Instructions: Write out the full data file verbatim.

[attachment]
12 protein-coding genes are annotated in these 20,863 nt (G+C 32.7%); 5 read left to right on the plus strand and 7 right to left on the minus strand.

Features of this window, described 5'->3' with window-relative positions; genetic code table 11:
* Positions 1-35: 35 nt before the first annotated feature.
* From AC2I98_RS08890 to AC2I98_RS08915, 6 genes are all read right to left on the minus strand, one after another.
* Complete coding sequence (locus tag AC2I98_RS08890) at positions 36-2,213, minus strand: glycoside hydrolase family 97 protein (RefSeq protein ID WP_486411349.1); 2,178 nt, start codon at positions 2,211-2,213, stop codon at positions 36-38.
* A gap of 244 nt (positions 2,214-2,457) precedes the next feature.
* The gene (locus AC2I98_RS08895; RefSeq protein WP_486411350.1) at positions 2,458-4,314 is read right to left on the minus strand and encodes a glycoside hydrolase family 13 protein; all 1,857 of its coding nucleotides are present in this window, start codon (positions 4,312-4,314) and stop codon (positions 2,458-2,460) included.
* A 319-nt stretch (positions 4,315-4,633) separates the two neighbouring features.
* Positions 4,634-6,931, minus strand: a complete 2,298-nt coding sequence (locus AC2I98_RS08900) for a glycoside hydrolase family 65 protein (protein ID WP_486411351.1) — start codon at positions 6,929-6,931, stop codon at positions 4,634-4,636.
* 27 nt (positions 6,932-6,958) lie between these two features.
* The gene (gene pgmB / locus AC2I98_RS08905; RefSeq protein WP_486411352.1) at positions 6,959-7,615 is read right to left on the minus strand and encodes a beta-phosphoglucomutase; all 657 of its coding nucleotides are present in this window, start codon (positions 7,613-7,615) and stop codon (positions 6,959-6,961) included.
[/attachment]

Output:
12 protein-coding genes are annotated in these 20,863 nt (G+C 32.7%); 5 read left to right on the plus strand and 7 right to left on the minus strand.

Features of this window, described 5'->3' with window-relative positions; genetic code table 11:
* Positions 1-35: 35 nt before the first annotated feature.
* From AC2I98_RS08890 to AC2I98_RS08915, 6 genes are all read right to left on the minus strand, one after another.
* Complete coding sequence (locus tag AC2I98_RS08890) at positions 36-2,213, minus strand: glycoside hydrolase family 97 protein (RefSeq protein ID WP_486411349.1); 2,178 nt, start codon at positions 2,211-2,213, stop codon at positions 36-38.
* A gap of 244 nt (positions 2,214-2,457) precedes the next feature.
* The gene (locus AC2I98_RS08895; RefSeq protein WP_486411350.1) at positions 2,458-4,314 is read right to left on the minus strand and encodes a glycoside hydrolase family 13 protein; all 1,857 of its coding nucleotides are present in this window, start codon (positions 4,312-4,314) and stop codon (positions 2,458-2,460) included.
* A 319-nt stretch (positions 4,315-4,633) separates the two neighbouring features.
* Positions 4,634-6,931, minus strand: a complete 2,298-nt coding sequence (locus AC2I98_RS08900) for a glycoside hydrolase family 65 protein (protein ID WP_486411351.1) — start codon at positions 6,929-6,931, stop codon at positions 4,634-4,636.
* 27 nt (positions 6,932-6,958) lie between these two features.
* The gene (gene pgmB / locus AC2I98_RS08905; RefSeq protein WP_486411352.1) at positions 6,959-7,615 is read right to left on the minus strand and encodes a beta-phosphoglucomutase; all 657 of its coding nucleotides are present in this window, start codon (positions 7,613-7,615) and stop codon (positions 6,959-6,961) included.